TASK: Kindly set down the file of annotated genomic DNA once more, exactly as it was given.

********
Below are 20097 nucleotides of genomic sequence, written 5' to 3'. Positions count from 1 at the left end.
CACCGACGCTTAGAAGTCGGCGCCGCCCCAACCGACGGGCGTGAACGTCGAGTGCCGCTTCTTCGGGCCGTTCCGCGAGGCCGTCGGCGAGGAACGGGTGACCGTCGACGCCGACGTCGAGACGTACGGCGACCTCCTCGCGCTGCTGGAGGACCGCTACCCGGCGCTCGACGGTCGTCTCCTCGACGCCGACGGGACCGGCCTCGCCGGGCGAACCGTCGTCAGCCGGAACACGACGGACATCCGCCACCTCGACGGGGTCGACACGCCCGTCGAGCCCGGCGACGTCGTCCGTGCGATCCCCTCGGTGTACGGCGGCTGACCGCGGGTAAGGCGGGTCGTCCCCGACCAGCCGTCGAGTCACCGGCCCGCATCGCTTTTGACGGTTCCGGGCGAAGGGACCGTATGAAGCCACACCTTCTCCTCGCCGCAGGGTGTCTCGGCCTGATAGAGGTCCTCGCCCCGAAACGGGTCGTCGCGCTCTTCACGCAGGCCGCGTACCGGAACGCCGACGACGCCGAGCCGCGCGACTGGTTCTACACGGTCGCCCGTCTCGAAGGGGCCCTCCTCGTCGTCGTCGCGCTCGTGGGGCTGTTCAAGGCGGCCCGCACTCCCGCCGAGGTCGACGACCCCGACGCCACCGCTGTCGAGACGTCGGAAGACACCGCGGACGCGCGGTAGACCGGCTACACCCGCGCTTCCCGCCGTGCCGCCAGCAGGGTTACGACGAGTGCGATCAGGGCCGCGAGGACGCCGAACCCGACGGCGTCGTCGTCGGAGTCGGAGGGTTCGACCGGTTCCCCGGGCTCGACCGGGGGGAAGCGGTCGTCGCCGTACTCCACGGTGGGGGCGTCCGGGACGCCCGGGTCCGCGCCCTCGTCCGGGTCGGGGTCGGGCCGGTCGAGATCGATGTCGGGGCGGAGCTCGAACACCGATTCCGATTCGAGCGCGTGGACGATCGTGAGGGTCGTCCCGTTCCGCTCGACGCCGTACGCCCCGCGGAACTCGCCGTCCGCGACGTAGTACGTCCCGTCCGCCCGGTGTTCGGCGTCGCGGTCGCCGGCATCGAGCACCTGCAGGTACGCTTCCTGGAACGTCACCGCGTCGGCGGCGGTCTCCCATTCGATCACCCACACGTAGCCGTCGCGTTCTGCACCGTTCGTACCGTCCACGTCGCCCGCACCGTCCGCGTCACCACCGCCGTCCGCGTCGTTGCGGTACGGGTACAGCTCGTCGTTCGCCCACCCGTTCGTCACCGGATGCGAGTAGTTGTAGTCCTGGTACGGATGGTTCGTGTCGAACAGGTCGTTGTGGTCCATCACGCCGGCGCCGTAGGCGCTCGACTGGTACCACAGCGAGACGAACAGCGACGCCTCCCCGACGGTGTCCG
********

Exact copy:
Below are 20097 nucleotides of genomic sequence, written 5' to 3'. Positions count from 1 at the left end.
CACCGACGCTTAGAAGTCGGCGCCGCCCCAACCGACGGGCGTGAACGTCGAGTGCCGCTTCTTCGGGCCGTTCCGCGAGGCCGTCGGCGAGGAACGGGTGACCGTCGACGCCGACGTCGAGACGTACGGCGACCTCCTCGCGCTGCTGGAGGACCGCTACCCGGCGCTCGACGGTCGTCTCCTCGACGCCGACGGGACCGGCCTCGCCGGGCGAACCGTCGTCAGCCGGAACACGACGGACATCCGCCACCTCGACGGGGTCGACACGCCCGTCGAGCCCGGCGACGTCGTCCGTGCGATCCCCTCGGTGTACGGCGGCTGACCGCGGGTAAGGCGGGTCGTCCCCGACCAGCCGTCGAGTCACCGGCCCGCATCGCTTTTGACGGTTCCGGGCGAAGGGACCGTATGAAGCCACACCTTCTCCTCGCCGCAGGGTGTCTCGGCCTGATAGAGGTCCTCGCCCCGAAACGGGTCGTCGCGCTCTTCACGCAGGCCGCGTACCGGAACGCCGACGACGCCGAGCCGCGCGACTGGTTCTACACGGTCGCCCGTCTCGAAGGGGCCCTCCTCGTCGTCGTCGCGCTCGTGGGGCTGTTCAAGGCGGCCCGCACTCCCGCCGAGGTCGACGACCCCGACGCCACCGCTGTCGAGACGTCGGAAGACACCGCGGACGCGCGGTAGACCGGCTACACCCGCGCTTCCCGCCGTGCCGCCAGCAGGGTTACGACGAGTGCGATCAGGGCCGCGAGGACGCCGAACCCGACGGCGTCGTCGTCGGAGTCGGAGGGTTCGACCGGTTCCCCGGGCTCGACCGGGGGGAAGCGGTCGTCGCCGTACTCCACGGTGGGGGCGTCCGGGACGCCCGGGTCCGCGCCCTCGTCCGGGTCGGGGTCGGGCCGGTCGAGATCGATGTCGGGGCGGAGCTCGAACACCGATTCCGATTCGAGCGCGTGGACGATCGTGAGGGTCGTCCCGTTCCGCTCGACGCCGTACGCCCCGCGGAACTCGCCGTCCGCGACGTAGTACGTCCCGTCCGCCCGGTGTTCGGCGTCGCGGTCGCCGGCATCGAGCACCTGCAGGTACGCTTCCTGGAACGTCACCGCGTCGGCGGCGGTCTCCCATTCGATCACCCACACGTAGCCGTCGCGTTCTGCACCGTTCGTACCGTCCACGTCGCCCGCACCGTCCGCGTCACCACCGCCGTCCGCGTCGTTGCGGTACGGGTACAGCTCGTCGTTCGCCCACCCGTTCGTCACCGGATGCGAGTAGTTGTAGTCCTGGTACGGATGGTTCGTGTCGAACAGGTCGTTGTGGTCCATCACGCCGGCGCCGTAGGCGCTCGACTGGTACCACAGCGAGACGAACAGCGACGCCTCCCCGACGGTGTCCG